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Wednesday, June 8, 2011
Monster Arizona Wildfires Continue To Expand, Thousands Evacuated
Officials are hoping their efforts overnight will keep a mammoth forest fire from cresting a ridge and racing into two eastern Arizona towns, giving firefighters the upper hand on the 11th day of what has proved to be an overwhelming battle.
About half of the 4,000 residents who call Eagar home were forced to leave Tuesday afternoon as flames from the Wallow fire licked the ridges surrounding the area. Residents in the rest of Eagar and in neighboring Springerville grew worried as they awaited word of whether they will have to flee, too.
"Everybody that's here is suffering from anxiety from this," Apache County Chief Sheriff's Deputy Brannon Eagar told residents who gathered for a public meeting Tuesday night.
"We never thought we'd see this roll over the hill, but it's here and we're going to deal with it the best that we can. Some people are frustrated, and I can understand that, and I'm sorry," he said.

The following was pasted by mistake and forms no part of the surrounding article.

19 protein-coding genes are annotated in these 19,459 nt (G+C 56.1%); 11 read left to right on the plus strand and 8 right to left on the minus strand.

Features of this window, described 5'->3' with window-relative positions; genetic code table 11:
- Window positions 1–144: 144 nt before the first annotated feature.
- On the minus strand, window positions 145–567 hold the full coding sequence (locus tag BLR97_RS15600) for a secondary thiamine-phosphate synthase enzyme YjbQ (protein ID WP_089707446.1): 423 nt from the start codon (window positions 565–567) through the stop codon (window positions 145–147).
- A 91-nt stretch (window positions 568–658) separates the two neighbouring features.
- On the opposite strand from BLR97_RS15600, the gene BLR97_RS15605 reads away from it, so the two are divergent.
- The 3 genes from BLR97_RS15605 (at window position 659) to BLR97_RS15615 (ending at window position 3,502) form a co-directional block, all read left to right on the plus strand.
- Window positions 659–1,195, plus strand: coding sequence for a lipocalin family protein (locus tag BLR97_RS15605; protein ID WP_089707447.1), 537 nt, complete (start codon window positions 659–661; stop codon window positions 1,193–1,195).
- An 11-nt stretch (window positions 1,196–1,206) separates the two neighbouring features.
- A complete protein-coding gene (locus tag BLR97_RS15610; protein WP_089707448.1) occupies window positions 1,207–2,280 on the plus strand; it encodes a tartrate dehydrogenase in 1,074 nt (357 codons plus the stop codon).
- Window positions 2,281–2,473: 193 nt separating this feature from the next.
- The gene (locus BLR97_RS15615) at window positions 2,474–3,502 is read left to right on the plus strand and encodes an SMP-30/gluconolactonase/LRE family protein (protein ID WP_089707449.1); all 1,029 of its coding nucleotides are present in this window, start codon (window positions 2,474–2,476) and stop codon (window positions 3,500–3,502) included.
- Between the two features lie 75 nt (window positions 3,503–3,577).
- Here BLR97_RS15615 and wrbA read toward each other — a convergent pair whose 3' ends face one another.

As daylight waned Tuesday, cars, trucks and trailers loaded with belongings streamed out of Eagar as sheriff's deputies and police officers directed traffic. Flames dotted a ridge on the southeastern side of Springerville, and columns of orange smoke rose from the hills. Ash rained from the sky, which was filled with thick smoke, and when the sun peeked through, it was blood-red.
Crews worked feverishly overnight to ignite unburned areas of grass and other fuel to starve the fire in case it burned over the ridge and into the grasslands and stands of trees that border the two towns.
"Right now, it's not moving as fast," fire commander Joe Reinarz said. "This is our chance. When we get it down here in the pinon and juniper and the grasslands, we can make a lot of advances on getting a corral around this thing."
The blaze has burned 486 square miles of ponderosa pine forest, driven by wind gusts of more than 60 mph, since it was sparked May 29 by what authorities believe was an unattended campfire. Now more than twice the size of Chicago, the fire became the second-largest in Arizona history Tuesday.
No serious injuries have been reported, but the fire has destroyed 10 structures so far. It has cast smoke as far east as Iowa and forced some planes to divert from Albuquerque, N.M., some 200 miles away.